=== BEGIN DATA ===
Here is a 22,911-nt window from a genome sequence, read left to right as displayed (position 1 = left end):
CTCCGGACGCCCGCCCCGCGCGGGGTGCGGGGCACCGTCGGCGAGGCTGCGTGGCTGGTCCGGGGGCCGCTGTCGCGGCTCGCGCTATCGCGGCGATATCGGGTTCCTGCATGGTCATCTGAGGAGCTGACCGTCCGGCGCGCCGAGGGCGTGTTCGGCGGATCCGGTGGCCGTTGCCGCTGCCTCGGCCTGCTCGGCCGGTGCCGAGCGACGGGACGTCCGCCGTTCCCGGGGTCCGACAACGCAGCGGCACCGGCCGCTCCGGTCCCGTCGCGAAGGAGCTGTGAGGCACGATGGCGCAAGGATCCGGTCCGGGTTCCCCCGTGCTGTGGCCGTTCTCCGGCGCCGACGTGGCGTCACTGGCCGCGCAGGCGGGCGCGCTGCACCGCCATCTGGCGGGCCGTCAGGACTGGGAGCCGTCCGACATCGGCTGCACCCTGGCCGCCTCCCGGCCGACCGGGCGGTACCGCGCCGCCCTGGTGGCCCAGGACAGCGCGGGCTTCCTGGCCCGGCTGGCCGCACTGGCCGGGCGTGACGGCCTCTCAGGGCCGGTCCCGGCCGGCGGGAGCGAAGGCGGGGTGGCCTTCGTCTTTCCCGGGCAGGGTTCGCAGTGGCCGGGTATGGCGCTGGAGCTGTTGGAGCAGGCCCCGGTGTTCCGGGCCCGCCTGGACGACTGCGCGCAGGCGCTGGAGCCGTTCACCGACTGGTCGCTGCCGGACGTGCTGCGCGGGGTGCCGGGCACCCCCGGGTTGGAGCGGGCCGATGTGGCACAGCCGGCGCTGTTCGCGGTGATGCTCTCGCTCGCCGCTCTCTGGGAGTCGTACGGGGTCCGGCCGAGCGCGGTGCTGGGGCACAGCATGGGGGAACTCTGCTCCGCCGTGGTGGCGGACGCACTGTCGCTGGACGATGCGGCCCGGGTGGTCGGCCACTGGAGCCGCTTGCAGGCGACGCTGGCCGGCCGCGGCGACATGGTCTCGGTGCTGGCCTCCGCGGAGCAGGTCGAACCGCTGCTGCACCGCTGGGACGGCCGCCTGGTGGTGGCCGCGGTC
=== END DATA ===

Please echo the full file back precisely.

Here is a 22,911-nt window from a genome sequence, read left to right as displayed (position 1 = left end):
CTCCGGACGCCCGCCCCGCGCGGGGTGCGGGGCACCGTCGGCGAGGCTGCGTGGCTGGTCCGGGGGCCGCTGTCGCGGCTCGCGCTATCGCGGCGATATCGGGTTCCTGCATGGTCATCTGAGGAGCTGACCGTCCGGCGCGCCGAGGGCGTGTTCGGCGGATCCGGTGGCCGTTGCCGCTGCCTCGGCCTGCTCGGCCGGTGCCGAGCGACGGGACGTCCGCCGTTCCCGGGGTCCGACAACGCAGCGGCACCGGCCGCTCCGGTCCCGTCGCGAAGGAGCTGTGAGGCACGATGGCGCAAGGATCCGGTCCGGGTTCCCCCGTGCTGTGGCCGTTCTCCGGCGCCGACGTGGCGTCACTGGCCGCGCAGGCGGGCGCGCTGCACCGCCATCTGGCGGGCCGTCAGGACTGGGAGCCGTCCGACATCGGCTGCACCCTGGCCGCCTCCCGGCCGACCGGGCGGTACCGCGCCGCCCTGGTGGCCCAGGACAGCGCGGGCTTCCTGGCCCGGCTGGCCGCACTGGCCGGGCGTGACGGCCTCTCAGGGCCGGTCCCGGCCGGCGGGAGCGAAGGCGGGGTGGCCTTCGTCTTTCCCGGGCAGGGTTCGCAGTGGCCGGGTATGGCGCTGGAGCTGTTGGAGCAGGCCCCGGTGTTCCGGGCCCGCCTGGACGACTGCGCGCAGGCGCTGGAGCCGTTCACCGACTGGTCGCTGCCGGACGTGCTGCGCGGGGTGCCGGGCACCCCCGGGTTGGAGCGGGCCGATGTGGCACAGCCGGCGCTGTTCGCGGTGATGCTCTCGCTCGCCGCTCTCTGGGAGTCGTACGGGGTCCGGCCGAGCGCGGTGCTGGGGCACAGCATGGGGGAACTCTGCTCCGCCGTGGTGGCGGACGCACTGTCGCTGGACGATGCGGCCCGGGTGGTCGGCCACTGGAGCCGCTTGCAGGCGACGCTGGCCGGCCGCGGCGACATGGTCTCGGTGCTGGCCTCCGCGGAGCAGGTCGAACCGCTGCTGCACCGCTGGGACGGCCGCCTGGTGGTGGCCGCGGTC